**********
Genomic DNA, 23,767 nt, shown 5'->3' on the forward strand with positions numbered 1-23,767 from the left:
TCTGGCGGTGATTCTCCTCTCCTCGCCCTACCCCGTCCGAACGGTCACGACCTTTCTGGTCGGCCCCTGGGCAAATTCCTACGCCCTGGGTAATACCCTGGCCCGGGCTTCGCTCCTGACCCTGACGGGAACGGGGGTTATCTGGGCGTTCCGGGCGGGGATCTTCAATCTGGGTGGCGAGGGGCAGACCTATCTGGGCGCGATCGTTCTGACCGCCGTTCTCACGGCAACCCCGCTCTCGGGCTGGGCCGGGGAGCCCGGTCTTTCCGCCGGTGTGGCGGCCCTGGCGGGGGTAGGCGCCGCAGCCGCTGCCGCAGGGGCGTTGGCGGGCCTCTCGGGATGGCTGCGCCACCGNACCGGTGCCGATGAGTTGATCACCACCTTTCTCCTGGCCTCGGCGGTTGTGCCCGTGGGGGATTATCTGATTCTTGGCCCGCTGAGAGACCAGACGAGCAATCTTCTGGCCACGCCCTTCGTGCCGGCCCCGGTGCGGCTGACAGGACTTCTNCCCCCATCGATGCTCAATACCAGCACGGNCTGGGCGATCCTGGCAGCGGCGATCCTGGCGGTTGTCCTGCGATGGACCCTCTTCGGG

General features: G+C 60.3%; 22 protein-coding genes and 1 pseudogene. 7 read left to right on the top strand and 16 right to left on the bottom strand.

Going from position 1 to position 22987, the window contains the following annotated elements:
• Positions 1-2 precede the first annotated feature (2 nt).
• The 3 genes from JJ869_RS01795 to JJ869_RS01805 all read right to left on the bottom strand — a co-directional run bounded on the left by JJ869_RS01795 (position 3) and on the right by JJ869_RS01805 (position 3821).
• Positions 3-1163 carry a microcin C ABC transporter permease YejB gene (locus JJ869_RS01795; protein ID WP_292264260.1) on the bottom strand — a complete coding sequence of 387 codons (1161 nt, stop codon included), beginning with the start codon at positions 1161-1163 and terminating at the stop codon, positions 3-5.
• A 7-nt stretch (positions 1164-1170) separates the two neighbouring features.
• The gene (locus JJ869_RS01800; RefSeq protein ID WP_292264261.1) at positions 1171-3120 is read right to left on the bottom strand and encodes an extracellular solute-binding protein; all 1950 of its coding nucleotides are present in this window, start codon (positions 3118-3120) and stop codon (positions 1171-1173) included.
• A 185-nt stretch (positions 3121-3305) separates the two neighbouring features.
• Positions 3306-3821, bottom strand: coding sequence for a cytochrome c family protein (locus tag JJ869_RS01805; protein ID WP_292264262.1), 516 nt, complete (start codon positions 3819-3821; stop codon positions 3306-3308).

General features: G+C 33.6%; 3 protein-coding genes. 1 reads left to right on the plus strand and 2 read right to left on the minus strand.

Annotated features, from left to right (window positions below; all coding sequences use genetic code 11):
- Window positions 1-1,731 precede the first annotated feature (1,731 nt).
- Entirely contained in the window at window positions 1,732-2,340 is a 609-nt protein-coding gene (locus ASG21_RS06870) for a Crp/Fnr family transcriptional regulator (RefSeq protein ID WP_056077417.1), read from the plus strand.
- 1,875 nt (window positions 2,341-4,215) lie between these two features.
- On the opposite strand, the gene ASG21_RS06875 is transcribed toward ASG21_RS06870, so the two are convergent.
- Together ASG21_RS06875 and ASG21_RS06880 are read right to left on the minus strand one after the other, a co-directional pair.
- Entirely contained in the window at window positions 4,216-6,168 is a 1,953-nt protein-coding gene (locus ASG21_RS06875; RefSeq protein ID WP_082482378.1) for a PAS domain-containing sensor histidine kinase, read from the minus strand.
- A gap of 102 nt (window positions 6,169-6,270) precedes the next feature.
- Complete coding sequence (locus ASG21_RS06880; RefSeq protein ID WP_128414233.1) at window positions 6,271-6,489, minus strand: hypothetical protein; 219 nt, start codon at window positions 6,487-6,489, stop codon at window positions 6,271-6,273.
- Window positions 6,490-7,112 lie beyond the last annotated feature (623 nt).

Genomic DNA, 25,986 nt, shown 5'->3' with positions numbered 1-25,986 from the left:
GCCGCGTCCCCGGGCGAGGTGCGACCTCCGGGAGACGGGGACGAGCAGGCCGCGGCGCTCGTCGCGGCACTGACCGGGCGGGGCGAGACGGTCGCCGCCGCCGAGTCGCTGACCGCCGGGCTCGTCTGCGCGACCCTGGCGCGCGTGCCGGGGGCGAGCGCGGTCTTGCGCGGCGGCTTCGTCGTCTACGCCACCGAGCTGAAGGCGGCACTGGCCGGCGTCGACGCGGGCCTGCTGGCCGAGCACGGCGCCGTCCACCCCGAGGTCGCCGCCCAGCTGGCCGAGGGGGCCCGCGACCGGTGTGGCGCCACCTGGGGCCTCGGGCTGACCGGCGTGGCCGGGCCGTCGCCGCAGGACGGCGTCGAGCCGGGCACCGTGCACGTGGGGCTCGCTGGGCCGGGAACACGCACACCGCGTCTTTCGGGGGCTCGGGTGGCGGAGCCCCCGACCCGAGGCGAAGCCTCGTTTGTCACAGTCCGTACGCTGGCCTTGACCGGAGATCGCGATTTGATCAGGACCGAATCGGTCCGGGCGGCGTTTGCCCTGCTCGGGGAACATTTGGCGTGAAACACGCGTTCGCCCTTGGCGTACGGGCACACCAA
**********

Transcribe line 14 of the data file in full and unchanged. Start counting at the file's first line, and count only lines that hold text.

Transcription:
- Window positions 1-1,731 precede the first annotated feature (1,731 nt).